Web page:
A Kid’s Best Online Protection is Between their Ears

Like most parents, I started out my journey feeling confident in my kids’ digital world. I watched with pride as they searched for information for a school project on Susan B. Anthony or watched a YouTube video on how to use the lattice method for multiplication. Most of the time, I marveled at how we ever got along without a computer. As the kids got older and my family’s technology use increased, my confidence began to waver.

After reading sensational news stories about kids and social media, I wanted to throw every device out the window. Headlines screamed out at me that strangers were stalking children on social networks, cyberbullying was an epidemic, and sexting was the new rage. Technology had apparently invited a world full of pedophiles, bullies and pornographers to my door.

I discovered that when problems occurred in cyberspace it was ultimately my fault. Some articles characterized me, the parent, as naive or neglectful unless I was monitoring every text, tweet, like and reblog with the proficiency of a seasoned NSA agent. Other articles labeled me a helicopter parent and predicted my constant surveillance would create a generation unable to make decisions on their own. In other words, to be a good digital parent, I needed to know everything they were doing online while simultaneously allowing them complete autonomy. Impossible.

Parents do need to be out front guiding their child’s internet use. Often the techniques parents employ are reactive not proactive. They are only seeing what their child has already done. This does not prevent mistakes. Reacting to texts already sent leaves parents in the position of punishing not guiding. The best way to prevent mistakes online is by giving them accurate information, teaching them how to behave and showing them how to live a healthy digital life.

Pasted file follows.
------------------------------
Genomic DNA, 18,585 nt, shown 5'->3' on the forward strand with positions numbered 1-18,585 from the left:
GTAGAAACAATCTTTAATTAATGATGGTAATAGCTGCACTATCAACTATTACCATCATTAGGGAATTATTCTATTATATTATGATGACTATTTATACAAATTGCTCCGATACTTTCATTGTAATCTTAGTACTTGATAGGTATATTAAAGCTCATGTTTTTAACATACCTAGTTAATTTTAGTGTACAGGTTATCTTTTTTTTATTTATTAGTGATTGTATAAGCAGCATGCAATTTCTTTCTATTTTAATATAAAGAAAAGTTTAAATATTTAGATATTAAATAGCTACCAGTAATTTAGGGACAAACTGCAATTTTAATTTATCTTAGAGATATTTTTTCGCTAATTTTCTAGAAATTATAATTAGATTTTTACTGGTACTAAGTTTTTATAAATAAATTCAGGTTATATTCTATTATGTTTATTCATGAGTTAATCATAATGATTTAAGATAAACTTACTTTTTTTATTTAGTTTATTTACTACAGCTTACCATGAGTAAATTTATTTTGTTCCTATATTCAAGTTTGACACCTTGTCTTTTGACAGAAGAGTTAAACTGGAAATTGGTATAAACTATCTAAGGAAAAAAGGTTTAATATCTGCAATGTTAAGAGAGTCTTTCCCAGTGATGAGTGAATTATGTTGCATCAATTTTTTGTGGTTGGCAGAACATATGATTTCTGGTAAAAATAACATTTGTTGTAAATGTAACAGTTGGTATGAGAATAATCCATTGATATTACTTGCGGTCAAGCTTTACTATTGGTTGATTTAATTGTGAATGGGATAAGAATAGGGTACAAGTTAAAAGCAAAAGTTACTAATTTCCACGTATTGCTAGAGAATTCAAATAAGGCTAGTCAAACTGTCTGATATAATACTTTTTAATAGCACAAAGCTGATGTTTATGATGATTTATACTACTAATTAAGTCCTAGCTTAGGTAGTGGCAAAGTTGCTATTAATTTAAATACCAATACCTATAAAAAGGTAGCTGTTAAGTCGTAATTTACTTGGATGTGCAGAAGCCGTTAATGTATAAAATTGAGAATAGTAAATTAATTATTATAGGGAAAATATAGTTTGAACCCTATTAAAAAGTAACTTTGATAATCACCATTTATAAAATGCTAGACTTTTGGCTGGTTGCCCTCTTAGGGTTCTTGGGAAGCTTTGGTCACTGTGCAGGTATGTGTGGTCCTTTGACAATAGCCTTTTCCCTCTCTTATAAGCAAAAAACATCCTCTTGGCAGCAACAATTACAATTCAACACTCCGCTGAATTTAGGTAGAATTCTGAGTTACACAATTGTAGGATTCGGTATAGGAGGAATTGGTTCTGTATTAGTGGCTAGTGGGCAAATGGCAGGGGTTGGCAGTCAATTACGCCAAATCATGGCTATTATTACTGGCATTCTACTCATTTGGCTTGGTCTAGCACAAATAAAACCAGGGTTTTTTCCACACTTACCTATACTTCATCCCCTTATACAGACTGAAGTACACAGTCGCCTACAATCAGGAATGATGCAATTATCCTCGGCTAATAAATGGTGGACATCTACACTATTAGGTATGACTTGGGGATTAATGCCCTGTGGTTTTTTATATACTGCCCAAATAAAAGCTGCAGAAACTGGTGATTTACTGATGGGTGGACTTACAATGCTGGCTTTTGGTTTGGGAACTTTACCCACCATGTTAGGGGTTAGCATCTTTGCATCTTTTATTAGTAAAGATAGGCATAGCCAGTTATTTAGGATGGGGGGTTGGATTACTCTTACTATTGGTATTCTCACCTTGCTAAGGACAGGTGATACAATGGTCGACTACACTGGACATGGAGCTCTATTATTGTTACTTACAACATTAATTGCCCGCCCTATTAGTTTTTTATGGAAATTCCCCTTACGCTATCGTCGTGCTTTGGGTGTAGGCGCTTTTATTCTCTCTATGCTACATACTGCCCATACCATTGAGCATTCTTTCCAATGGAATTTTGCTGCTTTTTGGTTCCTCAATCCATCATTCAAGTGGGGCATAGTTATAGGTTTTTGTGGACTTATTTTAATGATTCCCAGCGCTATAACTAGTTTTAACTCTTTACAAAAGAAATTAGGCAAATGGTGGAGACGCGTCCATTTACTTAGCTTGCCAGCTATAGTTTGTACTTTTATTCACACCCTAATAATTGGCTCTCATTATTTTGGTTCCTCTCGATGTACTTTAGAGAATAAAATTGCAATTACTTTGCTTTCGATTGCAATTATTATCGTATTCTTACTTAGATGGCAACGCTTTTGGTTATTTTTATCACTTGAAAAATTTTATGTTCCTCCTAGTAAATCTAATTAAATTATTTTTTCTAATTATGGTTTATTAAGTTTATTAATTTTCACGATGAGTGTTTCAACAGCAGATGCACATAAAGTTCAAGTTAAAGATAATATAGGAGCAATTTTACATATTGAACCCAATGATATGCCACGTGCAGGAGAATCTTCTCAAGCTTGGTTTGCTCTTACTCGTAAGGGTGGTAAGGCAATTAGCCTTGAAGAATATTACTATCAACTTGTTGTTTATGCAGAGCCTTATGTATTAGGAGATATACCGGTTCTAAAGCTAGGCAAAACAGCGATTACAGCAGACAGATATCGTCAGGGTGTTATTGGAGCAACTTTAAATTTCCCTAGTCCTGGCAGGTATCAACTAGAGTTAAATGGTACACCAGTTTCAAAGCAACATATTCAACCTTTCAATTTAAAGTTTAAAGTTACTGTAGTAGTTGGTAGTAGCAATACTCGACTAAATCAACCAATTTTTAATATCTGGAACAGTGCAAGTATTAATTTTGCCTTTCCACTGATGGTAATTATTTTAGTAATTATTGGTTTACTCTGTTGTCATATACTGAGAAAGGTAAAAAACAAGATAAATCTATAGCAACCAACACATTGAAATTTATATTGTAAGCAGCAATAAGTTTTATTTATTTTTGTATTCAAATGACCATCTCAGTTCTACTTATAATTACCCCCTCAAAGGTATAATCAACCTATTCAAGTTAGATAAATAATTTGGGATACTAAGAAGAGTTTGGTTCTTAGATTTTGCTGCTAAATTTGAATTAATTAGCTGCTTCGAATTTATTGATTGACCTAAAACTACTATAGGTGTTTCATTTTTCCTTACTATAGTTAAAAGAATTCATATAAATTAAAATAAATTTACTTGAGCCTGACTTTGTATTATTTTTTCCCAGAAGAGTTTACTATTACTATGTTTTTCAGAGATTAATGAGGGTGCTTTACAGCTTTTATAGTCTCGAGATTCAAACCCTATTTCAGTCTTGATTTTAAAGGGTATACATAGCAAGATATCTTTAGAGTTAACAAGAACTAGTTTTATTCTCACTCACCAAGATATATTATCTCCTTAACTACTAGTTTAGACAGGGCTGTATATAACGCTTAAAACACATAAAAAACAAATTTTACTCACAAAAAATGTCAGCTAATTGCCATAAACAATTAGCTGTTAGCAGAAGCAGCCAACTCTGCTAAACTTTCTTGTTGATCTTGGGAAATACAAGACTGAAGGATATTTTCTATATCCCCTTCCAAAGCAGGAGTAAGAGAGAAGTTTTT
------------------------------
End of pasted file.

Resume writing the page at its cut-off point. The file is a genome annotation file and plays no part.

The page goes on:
For kids, there is no divide between their offline and online world. Conversations started at school move in to texting or messaging through an app. After school activities are shared with friends through Instagram or Snapchat. To them it is part of their lives. What they are doing online reflects what is happening offline.

Parenting in the digital world requires the same dexterity as parenting in the real world. As soon as they can hold a device, a parent is beside them teaching them how the online world works. Along the way, they create age appropriate rules to protect them while allowing them opportunities to explore the digital world. Having the digital talk is essential to teaching kids how to make good choices both online and off.

Faced with a tech-savvy kid, who rolls their eyes when a parent mixes up a browser with search engine, the digital talk can be intimidating. This is where “Talking Digital” comes in. This book begins with preschool and continues through to high school. Each chapter focuses on a different age and contains information about what kids are doing online at this stage, what topic parents should bring up, how to answer tough questions and what to do when a child makes a mistake online. This book is about giving kids the life skills needed to lead a healthy digital life. Ultimately, the best online protection a kid will ever have is between their ears.


It is time to start talking digital!

book cover 8

Available on Amazon


Ask KidsPrivacy: Yik Yak in High Schools

yik yak feature Yik Yak is the #3 app on iTunes top free apps. On Yik Yak, people can anonymously share their thoughts, observations and comments. Ideally, Yik Yak is the digital equivalent of a message board in a college coffee shop. When the app trickled in to high schools, teens did not use it this way. Instead, students posted hateful comments about fellow classmates and teachers. Recently, I received a question about Yik Yak and how schools, parents and teens can work together to take control of it.